There has been lots and lots of hand-wringing about the issue of Steve Jobs’ health. Shareholders and others feel misled, and there is some talk that Apple may have committed fraud by providing bad information about the state of its legendary CEO’s health. But no one feels all that comfortable with the idea that chief executives should have to give up their rights to medical privacy. So what should be done?
The answer is surprisingly simple: let shareholders decide.
Instead of attempting to develop a blanket rule that would apply to all companies in all industries, why not leave the mattter of health disclosure to the markets. We could simply ask a company to plainly state it’s health disclosure policy. Shareholders could then decide what level of discount to apply against this policy.
We suspect that for many companies which are not led by charismatic, creative executives, the discount won’t be very steep. Does anyone really think that, say, the fate of Boeing is highly contingent on the health of its current CEO? If Boeing announced that it was keeping a closed door policy on health, or simply that it wasn’t even going to have a health disclosure policy, we doubt the stock would move very much.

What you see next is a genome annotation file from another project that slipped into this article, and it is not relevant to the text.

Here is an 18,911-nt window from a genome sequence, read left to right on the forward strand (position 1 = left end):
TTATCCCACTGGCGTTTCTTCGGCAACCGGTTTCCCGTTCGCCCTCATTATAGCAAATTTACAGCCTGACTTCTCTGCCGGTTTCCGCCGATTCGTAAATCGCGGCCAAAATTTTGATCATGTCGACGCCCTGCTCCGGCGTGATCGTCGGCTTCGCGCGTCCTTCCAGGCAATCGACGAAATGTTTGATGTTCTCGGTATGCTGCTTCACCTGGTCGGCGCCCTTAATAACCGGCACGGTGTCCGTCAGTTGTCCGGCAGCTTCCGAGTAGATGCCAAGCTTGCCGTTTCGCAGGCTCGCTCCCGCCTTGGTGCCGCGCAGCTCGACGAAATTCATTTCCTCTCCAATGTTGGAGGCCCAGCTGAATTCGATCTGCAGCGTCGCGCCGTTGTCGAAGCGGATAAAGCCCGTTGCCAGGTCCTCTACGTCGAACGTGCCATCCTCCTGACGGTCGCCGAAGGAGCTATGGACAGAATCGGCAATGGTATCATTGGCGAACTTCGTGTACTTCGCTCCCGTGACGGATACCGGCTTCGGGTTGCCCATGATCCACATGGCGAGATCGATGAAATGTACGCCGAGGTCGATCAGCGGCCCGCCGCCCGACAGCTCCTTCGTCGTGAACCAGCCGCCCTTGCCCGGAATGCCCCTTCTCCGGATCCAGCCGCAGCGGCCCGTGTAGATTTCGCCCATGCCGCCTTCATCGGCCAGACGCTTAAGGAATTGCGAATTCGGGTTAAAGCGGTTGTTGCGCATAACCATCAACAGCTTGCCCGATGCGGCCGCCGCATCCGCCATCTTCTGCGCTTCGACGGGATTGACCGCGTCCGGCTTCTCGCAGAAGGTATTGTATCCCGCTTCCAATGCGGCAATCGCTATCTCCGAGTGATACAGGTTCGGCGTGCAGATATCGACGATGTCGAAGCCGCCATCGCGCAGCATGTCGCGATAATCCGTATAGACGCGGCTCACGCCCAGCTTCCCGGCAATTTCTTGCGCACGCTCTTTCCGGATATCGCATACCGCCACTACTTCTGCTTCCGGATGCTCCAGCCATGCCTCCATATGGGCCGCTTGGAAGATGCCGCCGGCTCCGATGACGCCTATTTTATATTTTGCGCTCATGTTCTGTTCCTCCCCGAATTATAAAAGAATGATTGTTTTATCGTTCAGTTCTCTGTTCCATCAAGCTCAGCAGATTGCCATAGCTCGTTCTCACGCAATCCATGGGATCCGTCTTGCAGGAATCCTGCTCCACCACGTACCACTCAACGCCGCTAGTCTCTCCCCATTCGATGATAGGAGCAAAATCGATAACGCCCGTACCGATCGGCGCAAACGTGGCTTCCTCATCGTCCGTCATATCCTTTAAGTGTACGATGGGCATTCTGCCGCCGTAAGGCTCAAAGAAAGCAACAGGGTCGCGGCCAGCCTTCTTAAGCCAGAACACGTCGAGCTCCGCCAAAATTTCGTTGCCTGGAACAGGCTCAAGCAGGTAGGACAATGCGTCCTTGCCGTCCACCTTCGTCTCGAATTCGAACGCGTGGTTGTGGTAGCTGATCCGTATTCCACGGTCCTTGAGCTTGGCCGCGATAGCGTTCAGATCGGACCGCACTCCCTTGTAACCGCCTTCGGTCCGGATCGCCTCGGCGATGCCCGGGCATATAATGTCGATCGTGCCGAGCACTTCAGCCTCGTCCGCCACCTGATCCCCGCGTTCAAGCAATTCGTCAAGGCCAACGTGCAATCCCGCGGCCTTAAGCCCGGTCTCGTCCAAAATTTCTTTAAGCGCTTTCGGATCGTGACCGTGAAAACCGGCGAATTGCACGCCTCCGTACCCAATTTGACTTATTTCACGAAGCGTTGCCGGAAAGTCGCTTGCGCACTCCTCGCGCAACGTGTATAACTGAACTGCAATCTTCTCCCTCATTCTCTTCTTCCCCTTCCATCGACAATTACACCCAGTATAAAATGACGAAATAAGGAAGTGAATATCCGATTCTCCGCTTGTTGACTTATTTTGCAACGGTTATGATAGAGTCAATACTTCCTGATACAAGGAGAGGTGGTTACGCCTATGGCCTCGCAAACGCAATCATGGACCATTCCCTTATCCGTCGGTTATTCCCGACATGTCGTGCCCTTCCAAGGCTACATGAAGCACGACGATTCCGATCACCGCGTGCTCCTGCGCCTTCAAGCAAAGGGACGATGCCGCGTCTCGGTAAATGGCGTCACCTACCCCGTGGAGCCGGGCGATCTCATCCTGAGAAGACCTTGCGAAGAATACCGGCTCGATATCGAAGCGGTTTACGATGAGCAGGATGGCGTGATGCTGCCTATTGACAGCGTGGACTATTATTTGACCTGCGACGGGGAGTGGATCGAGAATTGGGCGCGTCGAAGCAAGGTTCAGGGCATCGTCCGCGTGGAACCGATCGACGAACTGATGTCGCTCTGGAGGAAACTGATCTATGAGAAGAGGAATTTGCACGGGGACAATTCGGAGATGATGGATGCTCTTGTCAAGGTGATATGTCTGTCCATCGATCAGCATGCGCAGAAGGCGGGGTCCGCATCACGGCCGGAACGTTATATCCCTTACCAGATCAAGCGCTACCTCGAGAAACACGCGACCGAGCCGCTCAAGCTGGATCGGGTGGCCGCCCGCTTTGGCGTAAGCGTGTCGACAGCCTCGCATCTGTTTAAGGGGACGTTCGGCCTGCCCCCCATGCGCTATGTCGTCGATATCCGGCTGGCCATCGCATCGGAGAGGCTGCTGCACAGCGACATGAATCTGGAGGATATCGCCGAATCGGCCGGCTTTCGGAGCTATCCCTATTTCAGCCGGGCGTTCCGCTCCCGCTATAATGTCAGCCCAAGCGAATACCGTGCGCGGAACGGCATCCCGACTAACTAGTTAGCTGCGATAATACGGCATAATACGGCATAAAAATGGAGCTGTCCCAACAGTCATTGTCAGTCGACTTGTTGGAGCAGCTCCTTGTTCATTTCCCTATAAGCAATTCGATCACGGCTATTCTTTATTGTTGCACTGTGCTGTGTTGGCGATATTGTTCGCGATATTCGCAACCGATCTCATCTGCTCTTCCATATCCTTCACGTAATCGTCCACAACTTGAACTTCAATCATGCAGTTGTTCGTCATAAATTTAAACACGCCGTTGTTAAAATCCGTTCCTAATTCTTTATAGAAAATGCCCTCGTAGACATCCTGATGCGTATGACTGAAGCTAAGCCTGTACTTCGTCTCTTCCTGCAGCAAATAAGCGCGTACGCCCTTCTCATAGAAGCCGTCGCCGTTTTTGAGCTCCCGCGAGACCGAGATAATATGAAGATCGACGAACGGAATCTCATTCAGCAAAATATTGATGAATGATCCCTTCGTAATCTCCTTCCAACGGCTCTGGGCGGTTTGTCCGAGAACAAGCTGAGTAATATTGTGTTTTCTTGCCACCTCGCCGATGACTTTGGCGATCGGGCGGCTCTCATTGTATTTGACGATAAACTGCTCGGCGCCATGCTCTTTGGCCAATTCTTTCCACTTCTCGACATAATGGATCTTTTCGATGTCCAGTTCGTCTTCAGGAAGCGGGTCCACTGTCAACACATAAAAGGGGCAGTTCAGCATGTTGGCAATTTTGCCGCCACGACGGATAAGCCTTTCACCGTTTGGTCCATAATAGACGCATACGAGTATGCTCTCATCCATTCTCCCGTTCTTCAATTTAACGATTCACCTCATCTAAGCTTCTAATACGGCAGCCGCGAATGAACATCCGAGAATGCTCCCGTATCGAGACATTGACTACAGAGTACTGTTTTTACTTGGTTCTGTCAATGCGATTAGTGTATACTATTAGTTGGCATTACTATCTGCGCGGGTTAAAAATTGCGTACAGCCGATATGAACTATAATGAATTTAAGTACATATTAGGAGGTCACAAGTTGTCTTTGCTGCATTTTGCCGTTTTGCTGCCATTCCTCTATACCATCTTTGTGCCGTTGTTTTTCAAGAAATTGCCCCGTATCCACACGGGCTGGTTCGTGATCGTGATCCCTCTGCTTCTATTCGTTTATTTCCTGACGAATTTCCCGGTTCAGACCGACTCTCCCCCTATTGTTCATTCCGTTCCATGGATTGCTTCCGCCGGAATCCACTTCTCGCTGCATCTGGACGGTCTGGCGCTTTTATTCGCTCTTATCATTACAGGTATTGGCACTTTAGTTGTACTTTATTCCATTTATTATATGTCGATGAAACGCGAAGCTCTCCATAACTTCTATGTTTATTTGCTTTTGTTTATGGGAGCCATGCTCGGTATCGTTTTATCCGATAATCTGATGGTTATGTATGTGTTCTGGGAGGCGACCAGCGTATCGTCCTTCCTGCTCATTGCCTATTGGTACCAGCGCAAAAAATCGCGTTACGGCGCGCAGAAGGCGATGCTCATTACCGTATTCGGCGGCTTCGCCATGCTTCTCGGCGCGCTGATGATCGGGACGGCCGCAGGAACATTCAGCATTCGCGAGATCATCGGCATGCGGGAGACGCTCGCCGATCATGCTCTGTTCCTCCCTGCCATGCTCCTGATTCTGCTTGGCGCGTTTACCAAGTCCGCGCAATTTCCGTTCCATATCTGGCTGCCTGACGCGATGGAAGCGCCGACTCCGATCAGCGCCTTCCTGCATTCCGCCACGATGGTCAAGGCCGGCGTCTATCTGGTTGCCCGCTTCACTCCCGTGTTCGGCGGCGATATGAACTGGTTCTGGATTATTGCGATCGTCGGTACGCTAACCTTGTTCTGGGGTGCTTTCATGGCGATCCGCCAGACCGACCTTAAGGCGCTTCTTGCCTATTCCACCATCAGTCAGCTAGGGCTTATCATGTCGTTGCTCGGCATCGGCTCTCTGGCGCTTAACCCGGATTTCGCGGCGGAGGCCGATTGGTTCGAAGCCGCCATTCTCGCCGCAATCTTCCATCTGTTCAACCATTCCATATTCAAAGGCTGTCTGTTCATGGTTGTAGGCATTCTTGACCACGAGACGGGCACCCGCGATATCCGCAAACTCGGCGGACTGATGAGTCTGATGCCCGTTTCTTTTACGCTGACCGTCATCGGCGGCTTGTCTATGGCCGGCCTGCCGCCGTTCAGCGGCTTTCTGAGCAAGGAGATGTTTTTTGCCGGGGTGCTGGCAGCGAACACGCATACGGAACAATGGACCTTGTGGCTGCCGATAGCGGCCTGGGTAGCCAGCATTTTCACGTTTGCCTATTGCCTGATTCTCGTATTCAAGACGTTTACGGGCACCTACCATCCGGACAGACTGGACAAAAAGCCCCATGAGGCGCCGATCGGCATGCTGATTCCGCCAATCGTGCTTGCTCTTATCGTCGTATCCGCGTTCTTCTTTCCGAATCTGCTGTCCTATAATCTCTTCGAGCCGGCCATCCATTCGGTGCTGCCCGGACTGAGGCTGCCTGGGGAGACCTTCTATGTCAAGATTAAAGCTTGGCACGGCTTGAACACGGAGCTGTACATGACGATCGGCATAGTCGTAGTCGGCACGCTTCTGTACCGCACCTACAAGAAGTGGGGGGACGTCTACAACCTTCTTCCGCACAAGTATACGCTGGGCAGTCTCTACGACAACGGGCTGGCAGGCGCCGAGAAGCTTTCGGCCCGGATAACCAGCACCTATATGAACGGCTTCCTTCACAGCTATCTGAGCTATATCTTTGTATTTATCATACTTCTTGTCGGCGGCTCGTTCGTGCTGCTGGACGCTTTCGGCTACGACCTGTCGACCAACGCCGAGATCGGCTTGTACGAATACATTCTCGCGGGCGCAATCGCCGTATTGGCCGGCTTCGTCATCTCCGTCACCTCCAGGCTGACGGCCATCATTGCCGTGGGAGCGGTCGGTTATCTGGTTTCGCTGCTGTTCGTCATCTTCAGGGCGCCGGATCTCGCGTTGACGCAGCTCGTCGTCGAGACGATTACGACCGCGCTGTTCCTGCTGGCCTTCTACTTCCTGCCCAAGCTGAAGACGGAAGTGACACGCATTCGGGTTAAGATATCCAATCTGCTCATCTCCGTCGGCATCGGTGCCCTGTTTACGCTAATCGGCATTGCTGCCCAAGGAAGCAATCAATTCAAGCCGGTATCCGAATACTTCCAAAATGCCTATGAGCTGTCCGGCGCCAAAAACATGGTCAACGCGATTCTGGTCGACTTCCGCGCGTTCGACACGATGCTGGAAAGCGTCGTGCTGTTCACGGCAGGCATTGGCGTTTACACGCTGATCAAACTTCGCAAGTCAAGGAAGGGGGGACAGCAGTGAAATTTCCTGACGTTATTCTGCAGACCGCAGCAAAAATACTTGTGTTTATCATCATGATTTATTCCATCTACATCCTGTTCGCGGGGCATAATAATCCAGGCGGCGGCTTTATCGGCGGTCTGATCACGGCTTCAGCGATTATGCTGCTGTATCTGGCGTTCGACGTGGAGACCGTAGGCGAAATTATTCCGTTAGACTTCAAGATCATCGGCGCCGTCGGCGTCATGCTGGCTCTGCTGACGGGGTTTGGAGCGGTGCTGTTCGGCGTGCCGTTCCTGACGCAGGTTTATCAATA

At other companies, however, investors may decide that the health of its leadership is a major issue. These companies would be incentivized to be more open, as investors would likely apply a steep discount against a closed-door policy. They would, however, be able to decide whether or not the cost of this discount would outweight the cost of perhaps not having a certain executive who highly prizes his privacy.
To make this more concrete, let’s get back to Apple. We suspect that a lot of Apple investors would probably prefer to have Jobs at Apple even if Apple said it would never again tell them anything at all about his health. That is, they’d bear the risk of uncertainty about his health in favour of the benefits of having him around.
There’s no real way, however, of figuring this stuff out in advance. Answering the questions about what shareholders value more is what the markets are for. It’s sad we need to be reminded of this as often as we do.
Larry Ribstein, the brilliant law professor at the University of Illinois College of Law, says this is probably the best (and perhaps the only) way through the thorny thicket:
How about this solution: let the shareholders decide After all, non-disclosure mainly hurts the company – the lack of information raises investor risk, and therefore the company’s cost of capital. The shareholders ought to be able to balance the extra recruiting and retention costs of a full disclosure rule (and “decency,” for what it’s worth) against traders’ needs to know all the facts. Conversely, how can a regulator possibly decide that tradeoff for all firms, executives with varying degrees of importance, and the full range of diseases known to medical science?